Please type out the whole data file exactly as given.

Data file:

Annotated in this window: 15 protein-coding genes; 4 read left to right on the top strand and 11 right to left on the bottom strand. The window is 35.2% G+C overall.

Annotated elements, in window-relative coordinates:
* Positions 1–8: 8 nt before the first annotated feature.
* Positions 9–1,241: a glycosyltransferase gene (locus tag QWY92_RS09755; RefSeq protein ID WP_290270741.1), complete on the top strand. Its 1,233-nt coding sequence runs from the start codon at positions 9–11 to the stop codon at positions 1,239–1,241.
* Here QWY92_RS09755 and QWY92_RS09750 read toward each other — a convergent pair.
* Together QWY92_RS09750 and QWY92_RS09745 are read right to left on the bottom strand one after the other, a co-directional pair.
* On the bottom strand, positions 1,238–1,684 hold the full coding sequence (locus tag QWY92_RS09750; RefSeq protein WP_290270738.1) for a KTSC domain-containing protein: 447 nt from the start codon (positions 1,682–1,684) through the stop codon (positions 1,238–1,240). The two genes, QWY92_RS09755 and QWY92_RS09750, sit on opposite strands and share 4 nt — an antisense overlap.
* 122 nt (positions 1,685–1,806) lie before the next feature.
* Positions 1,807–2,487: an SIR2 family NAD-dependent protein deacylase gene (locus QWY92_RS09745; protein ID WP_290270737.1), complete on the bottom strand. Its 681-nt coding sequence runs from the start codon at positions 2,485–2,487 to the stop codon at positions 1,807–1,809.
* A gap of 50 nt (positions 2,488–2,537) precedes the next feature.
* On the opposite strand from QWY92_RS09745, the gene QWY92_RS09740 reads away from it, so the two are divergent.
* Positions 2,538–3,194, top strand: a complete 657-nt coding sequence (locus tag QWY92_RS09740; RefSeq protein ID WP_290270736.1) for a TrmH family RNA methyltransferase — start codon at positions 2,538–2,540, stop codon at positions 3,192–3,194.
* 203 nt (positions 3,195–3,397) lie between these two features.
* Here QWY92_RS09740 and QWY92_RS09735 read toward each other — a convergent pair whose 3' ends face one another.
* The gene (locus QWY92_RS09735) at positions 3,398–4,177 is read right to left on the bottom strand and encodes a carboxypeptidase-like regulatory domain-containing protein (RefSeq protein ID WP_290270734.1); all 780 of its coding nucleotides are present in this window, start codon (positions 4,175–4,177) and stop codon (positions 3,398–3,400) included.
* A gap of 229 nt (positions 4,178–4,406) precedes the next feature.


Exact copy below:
Annotated in this window: 15 protein-coding genes; 4 read left to right on the top strand and 11 right to left on the bottom strand. The window is 35.2% G+C overall.

Annotated elements, in window-relative coordinates:
* Positions 1–8: 8 nt before the first annotated feature.
* Positions 9–1,241: a glycosyltransferase gene (locus tag QWY92_RS09755; RefSeq protein ID WP_290270741.1), complete on the top strand. Its 1,233-nt coding sequence runs from the start codon at positions 9–11 to the stop codon at positions 1,239–1,241.
* Here QWY92_RS09755 and QWY92_RS09750 read toward each other — a convergent pair.
* Together QWY92_RS09750 and QWY92_RS09745 are read right to left on the bottom strand one after the other, a co-directional pair.
* On the bottom strand, positions 1,238–1,684 hold the full coding sequence (locus tag QWY92_RS09750; RefSeq protein WP_290270738.1) for a KTSC domain-containing protein: 447 nt from the start codon (positions 1,682–1,684) through the stop codon (positions 1,238–1,240). The two genes, QWY92_RS09755 and QWY92_RS09750, sit on opposite strands and share 4 nt — an antisense overlap.
* 122 nt (positions 1,685–1,806) lie before the next feature.
* Positions 1,807–2,487: an SIR2 family NAD-dependent protein deacylase gene (locus QWY92_RS09745; protein ID WP_290270737.1), complete on the bottom strand. Its 681-nt coding sequence runs from the start codon at positions 2,485–2,487 to the stop codon at positions 1,807–1,809.
* A gap of 50 nt (positions 2,488–2,537) precedes the next feature.
* On the opposite strand from QWY92_RS09745, the gene QWY92_RS09740 reads away from it, so the two are divergent.
* Positions 2,538–3,194, top strand: a complete 657-nt coding sequence (locus tag QWY92_RS09740; RefSeq protein ID WP_290270736.1) for a TrmH family RNA methyltransferase — start codon at positions 2,538–2,540, stop codon at positions 3,192–3,194.
* 203 nt (positions 3,195–3,397) lie between these two features.
* Here QWY92_RS09740 and QWY92_RS09735 read toward each other — a convergent pair whose 3' ends face one another.
* The gene (locus QWY92_RS09735) at positions 3,398–4,177 is read right to left on the bottom strand and encodes a carboxypeptidase-like regulatory domain-containing protein (RefSeq protein ID WP_290270734.1); all 780 of its coding nucleotides are present in this window, start codon (positions 4,175–4,177) and stop codon (positions 3,398–3,400) included.
* A gap of 229 nt (positions 4,178–4,406) precedes the next feature.